Successful founders possess a combination of motivation, street smarts, agility, persistence, independent mindset, and drive. But for a startup to become a scaleup requires an additional edge. A distinctive capability compared to the incumbents, which cannot be copied quickly and has broad market application. In this post we discuss scaling your business with Objective and Key Results (OKRs).
Today, scaleups are omnipresent and have embedded themselves into our daily lives — just think of Google, Facebook, and Uber. Achieving spectacular scaleup growth while revolutionising industries with new business models, however, is a real trick. Scale too quickly beyond your company’s capabilities and you risk ‘premature scaling’. Scale too slowly and the risk is losing momentum or ‘failure to launch’. Nonetheless, this is a trick that entrepreneurs with vision must learn to pull off.
At 7 startup We’ve built a custom program and strategy workshops to accelerate your scaleup, and find the balance of alignment and autonomy. Together with our partner Tangible Growth, we implement OKRs (Objectives and Key Results) to help you move from Startup to Scaleup and perhaps Unicorn faster than you would do without them.
1. Increase Revenues by +5 to 20% — doing more of the right things +quicker results; reduction in waste = more SALES!
2. Increase Employee Net Promoter Score by +30% — Scaling often fails with poor hiring decisions and lack of cultural alignment.
3. Increase Efficiency by +30% — by ensuring the team at large keeps engaged.
4. Increase Transformation Speed by +50% — by building maturity significantly faster.
Different companies experience different challenges while they scale, and the demands on a scaleup business leader naturally evolve: growing pains are real. When teams jump from 15 to 50 employees there’s team swell, new roles require new and clearer directives. What comes naturally at 20 becomes a struggle at 50 or more employees. As a founder, there’s a significant risk that important information from front-line employees is missed simply because you can’t speak to all of them.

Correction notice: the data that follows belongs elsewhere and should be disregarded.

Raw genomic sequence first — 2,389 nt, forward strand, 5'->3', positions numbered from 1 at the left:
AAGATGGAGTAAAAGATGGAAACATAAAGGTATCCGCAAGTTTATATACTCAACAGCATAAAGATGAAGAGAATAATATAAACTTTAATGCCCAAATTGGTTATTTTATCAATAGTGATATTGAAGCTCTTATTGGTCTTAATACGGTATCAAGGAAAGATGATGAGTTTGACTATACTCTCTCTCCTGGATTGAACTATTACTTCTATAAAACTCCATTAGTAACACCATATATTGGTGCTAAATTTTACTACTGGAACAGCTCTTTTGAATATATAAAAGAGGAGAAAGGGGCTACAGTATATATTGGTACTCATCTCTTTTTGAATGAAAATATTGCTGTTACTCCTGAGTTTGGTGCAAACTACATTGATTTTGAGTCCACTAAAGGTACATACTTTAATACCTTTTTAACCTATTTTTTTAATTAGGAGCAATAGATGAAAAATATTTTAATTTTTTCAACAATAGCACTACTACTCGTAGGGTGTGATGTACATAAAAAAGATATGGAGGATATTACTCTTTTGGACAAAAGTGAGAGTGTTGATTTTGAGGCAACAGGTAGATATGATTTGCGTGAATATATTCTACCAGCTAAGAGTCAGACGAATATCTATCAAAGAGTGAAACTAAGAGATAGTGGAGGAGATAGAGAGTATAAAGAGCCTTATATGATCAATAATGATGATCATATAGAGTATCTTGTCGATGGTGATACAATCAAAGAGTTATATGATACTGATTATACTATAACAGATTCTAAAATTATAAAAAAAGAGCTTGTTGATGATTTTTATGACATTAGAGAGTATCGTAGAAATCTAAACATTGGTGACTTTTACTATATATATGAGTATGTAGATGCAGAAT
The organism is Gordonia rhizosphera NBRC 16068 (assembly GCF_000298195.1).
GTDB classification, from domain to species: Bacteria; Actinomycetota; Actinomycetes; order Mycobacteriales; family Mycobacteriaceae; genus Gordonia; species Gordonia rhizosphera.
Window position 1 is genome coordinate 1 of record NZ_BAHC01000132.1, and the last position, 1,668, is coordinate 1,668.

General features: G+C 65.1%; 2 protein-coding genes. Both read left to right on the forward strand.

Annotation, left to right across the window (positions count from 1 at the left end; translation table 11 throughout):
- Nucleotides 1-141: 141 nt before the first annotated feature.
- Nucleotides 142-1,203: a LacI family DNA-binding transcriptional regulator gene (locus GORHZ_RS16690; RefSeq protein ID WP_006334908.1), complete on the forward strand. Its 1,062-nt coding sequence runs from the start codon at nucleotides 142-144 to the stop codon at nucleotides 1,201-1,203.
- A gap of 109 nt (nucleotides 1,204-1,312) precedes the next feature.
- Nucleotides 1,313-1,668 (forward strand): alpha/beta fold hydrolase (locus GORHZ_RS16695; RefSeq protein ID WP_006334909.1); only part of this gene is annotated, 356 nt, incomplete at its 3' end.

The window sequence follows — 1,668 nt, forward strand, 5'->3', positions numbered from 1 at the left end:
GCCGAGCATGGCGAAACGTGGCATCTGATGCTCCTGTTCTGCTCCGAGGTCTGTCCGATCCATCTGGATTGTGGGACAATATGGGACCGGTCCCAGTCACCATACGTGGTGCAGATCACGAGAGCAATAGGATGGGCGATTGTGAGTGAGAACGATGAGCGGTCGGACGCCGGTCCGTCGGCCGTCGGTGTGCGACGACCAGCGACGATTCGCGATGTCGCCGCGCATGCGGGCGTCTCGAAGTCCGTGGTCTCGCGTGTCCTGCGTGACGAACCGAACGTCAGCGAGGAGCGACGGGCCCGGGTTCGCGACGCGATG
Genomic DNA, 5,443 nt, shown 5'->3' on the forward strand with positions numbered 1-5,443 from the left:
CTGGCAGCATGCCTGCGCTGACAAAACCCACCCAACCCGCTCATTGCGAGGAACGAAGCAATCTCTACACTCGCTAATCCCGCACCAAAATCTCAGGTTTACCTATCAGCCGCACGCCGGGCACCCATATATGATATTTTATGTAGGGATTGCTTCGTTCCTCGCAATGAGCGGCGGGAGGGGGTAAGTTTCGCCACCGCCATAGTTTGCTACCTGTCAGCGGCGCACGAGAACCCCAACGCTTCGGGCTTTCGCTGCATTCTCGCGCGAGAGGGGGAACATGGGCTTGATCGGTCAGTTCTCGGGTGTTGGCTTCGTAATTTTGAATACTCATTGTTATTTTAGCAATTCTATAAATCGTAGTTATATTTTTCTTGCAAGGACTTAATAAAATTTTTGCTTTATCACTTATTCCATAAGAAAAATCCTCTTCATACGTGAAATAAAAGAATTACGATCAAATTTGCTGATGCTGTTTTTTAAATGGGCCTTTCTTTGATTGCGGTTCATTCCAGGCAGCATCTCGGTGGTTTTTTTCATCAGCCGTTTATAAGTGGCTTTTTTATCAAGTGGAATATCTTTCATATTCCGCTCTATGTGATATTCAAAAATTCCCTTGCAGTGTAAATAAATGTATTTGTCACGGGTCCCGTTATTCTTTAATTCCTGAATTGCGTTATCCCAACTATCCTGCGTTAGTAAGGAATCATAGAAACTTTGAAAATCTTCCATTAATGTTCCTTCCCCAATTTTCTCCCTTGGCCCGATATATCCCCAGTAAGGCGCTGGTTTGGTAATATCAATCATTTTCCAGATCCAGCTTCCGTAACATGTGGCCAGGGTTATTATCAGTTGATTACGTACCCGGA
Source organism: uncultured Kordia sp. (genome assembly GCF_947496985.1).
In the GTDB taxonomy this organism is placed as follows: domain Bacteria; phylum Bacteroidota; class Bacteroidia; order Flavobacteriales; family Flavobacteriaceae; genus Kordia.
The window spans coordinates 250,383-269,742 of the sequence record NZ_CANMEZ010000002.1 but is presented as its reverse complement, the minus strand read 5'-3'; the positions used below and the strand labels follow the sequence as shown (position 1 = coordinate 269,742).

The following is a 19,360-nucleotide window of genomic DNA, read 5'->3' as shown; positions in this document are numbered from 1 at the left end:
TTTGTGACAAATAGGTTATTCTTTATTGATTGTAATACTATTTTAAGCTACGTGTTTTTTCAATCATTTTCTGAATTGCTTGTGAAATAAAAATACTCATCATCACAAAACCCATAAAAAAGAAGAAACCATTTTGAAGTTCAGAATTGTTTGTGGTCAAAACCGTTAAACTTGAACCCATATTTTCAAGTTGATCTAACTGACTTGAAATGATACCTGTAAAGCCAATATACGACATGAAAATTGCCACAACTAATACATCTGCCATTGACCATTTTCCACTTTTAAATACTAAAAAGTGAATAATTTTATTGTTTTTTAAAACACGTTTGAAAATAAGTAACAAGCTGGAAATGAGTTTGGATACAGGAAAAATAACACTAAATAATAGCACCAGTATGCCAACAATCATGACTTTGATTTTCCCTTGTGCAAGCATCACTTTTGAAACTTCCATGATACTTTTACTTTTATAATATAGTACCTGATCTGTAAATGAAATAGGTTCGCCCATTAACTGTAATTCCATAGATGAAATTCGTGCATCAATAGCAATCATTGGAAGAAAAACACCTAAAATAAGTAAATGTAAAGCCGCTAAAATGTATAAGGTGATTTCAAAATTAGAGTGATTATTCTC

All of a sudden staff complain that they don’t know what’s going on anymore, they don’t know why you’re making certain decisions and they don’t know what they should be doing.
1. Complexity — designing the business to scale is vital. Once your business starts to scale, it can become complex, bureaucratic, and administrative; resulting in duplicating efforts, and a lack of coordination and control.
2. Scaling Shifts Your Team’s Focus — Objectives are routinely confused with tasks and initiatives. You’re not always going to be able to move as quickly or as aggressively as you’d planned. Long planning cycles often don’t allow for fast-changing hypotheses to be incorporated, such as avoiding growth that comes at the cost of the existing customers’ experience.
3. Alignment in a growing team — within small teams aligning with everyone over a zoom call, cup of coffee, or lunch is so very convenient. However, as the team expands, keeping everyone in the loop becomes tricky. The key challenge is creating company-wide transparency while avoiding information overload.
4. Maintaining culture — in a small startup it’s easy to organise a get-together over beers or coffee. But with growth and rapid hiring — keeping a consistent company culture becomes more difficult; it’s easy to lose the values that the founders envisioned. Defining the culture and implementing this across the board will help to limit how much change is felt internally.
5. Processes — in an early-stage startup you may be able to get away with a certain amount of disorder. But when you’re scaling up it becomes critical to ensure that key processes are appropriately handled.
6. Cross-functional teams — moving from many individual contributors to teams is an essential aspect of scaling a startup. Teams produce more for less when they are working in a well-defined, well-understood process.
7. Organisational chart — transparency across the organisation with clear roles, responsibilities, and reporting lines can’t be put on the back burner.